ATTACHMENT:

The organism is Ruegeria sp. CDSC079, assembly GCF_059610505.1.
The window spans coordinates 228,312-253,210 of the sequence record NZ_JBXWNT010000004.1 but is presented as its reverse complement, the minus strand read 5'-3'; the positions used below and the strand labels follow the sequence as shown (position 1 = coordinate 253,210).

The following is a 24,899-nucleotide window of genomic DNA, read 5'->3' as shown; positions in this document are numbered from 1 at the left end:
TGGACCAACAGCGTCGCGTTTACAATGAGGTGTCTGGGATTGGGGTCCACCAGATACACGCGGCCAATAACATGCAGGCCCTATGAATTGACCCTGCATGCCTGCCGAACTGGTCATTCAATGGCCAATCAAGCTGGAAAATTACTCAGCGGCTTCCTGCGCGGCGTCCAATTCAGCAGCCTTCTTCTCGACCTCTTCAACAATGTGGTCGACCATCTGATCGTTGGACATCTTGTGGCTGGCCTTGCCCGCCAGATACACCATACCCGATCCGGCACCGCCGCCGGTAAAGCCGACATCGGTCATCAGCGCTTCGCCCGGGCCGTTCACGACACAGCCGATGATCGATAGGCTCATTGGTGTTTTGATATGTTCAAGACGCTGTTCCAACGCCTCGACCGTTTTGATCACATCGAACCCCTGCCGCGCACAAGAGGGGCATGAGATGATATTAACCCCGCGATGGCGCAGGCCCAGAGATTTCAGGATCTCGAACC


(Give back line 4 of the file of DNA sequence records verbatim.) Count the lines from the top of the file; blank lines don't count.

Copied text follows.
TGGACCAACAGCGTCGCGTTTACAATGAGGTGTCTGGGATTGGGGTCCACCAGATACACGCGGCCAATAACATGCAGGCCCTATGAATTGACCCTGCATGCCTGCCGAACTGGTCATTCAATGGCCAATCAAGCTGGAAAATTACTCAGCGGCTTCCTGCGCGGCGTCCAATTCAGCAGCCTTCTTCTCGACCTCTTCAACAATGTGGTCGACCATCTGATCGTTGGACATCTTGTGGCTGGCCTTGCCCGCCAGATACACCATACCCGATCCGGCACCGCCGCCGGTAAAGCCGACATCGGTCATCAGCGCTTCGCCCGGGCCGTTCACGACACAGCCGATGATCGATAGGCTCATTGGTGTTTTGATATGTTCAAGACGCTGTTCCAACGCCTCGACCGTTTTGATCACATCGAACCCCTGCCGCGCACAAGAGGGGCATGAGATGATATTAACCCCGCGATGGCGCAGGCCCAGAGATTTCAGGATCTCGAACC